But Google faces a backlash from free speech advocates, internet activists and politicians, some of whom are already asking how the company's policy in China accords with its mission statement: to make all possible information available to everyone who has a computer or mobile phone.


If a privately-owned company is worth $16Billion, couldn't you argue that said company might be able to afford to have ethics?

It's about time the West started opening up its eyes to what's going on in China; the abuses of human rights we see in our media are only the tip of the iceberg - ask anyone who's been to China and dared to tread off-the-beaten-visitor-track...

Although I don't agree with censorship in any form, I can understand the removal of porn / militant etc links, but we're talking about the BBC here...

By abstaining from entering the Chinese market, Google would make a highly-publicised statement to the world that they didn't agree with the dictatorship's policies, a statement that might actually do some good, as opposed to just filling pockets...

airship
25th Jan 2006, 15:54
Life was much simpler in the days before businesses started having ethics. Back then, everyone knew they were in it for the money only. These days, businesses supposedly have ethics but rob you of your pension entitlements nevertheless... :rolleyes: :yuk:

WG774
25th Jan 2006, 19:15
Interestingly, 62% of the readership of a newspaper whose main purpose is to report on corporate affairs - the FT - believe Google's censorship decision is "evil": http://forums.ft.com/2/OpenTopic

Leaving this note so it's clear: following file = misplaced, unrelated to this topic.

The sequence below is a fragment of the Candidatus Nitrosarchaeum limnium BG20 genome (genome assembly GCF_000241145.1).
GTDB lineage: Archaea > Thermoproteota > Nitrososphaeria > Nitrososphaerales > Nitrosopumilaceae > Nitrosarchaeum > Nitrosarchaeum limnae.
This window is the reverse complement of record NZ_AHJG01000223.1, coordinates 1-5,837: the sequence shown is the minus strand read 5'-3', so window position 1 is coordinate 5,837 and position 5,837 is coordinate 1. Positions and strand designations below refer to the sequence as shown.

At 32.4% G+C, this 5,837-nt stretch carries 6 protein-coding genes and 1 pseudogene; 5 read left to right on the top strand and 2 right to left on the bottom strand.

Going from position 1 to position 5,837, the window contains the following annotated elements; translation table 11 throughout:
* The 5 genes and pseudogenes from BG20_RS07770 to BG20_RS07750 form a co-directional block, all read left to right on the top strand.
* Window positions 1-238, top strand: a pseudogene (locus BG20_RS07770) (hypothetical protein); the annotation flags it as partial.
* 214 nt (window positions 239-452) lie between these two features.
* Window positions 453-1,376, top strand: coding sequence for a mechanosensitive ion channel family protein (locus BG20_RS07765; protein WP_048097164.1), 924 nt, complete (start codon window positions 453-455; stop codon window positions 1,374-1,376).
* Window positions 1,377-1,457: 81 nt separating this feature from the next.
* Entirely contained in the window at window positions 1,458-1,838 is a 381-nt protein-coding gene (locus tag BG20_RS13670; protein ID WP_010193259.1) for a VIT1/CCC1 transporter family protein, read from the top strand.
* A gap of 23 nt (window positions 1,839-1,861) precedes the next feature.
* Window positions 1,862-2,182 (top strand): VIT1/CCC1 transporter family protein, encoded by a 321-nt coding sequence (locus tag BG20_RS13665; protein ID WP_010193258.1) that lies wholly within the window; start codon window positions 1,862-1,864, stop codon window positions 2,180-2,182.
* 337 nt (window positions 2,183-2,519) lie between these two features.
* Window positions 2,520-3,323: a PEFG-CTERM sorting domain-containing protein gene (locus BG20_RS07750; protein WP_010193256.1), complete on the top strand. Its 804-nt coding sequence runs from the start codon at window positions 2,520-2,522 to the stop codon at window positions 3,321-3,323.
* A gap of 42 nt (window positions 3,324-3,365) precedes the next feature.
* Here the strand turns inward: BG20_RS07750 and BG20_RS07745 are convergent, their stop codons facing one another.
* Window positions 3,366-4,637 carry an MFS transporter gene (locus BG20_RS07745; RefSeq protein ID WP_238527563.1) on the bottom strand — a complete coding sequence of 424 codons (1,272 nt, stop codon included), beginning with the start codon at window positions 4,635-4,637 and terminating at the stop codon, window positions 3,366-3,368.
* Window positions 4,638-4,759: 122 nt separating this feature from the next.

If the above link doesn't work, click via this page: http://news.ft.com/cms/s/ac208de0-8da6-11da-8fda-0000779e2340.html

The FT page has a host of thought-provoking links, the quote below comes from This Blog (http://citizensband.blogspot.com/2006/01/google-china-and-do-no-evil.html)

Necessary evil? It's debatable. I've blogged about this topic before in connection with Yahoo! and Shi Tao, and realize there are no easy answers. But what makes this news all the more disheartening is that it flies contrary to the company's famous and long-standing philosophy of "Do No Evil." One of the chief aspect's of Google was its reputation as a white knight of industry that led by example. On Google's homepage, you can look up their corporate philosophy, which they sum up in a list of "Ten things". The list, by the way, includes the following:

4. Democracy on the web works.

6. You can make money without doing evil.
And my favorite:

8. The need for information crosses all borders.

It's good to know that the FT's readers see the hypocrisy in Google's decision; to my knowledge, your typical FT-reader isn't renowned for his / her "humanitarian" ethos when it comes to making a quid...if they can see the contradiction...

ExSimGuy
25th Jan 2006, 19:34
Next headline will be "Christian Sites Blocked to Certain Middle-East Countries"

(although, to be fair, they have their own "firewalls", and porn or terrorism is blocked, but you can get results and pages for Christian Sites with no problem - much to my surprise when the Internet arrived here!)

Ping times to Google or alltheweb may be in the order of half a second, but they don't need servers here - we just search the US/European ones, and if we then click on sites that are "not appropriate" (only porn or terror-related, as far as I can see) you don't get the feed, just a polite Arabic/English page that informs you the site is blocked and asks if you would like to explain why it might have been blocked in error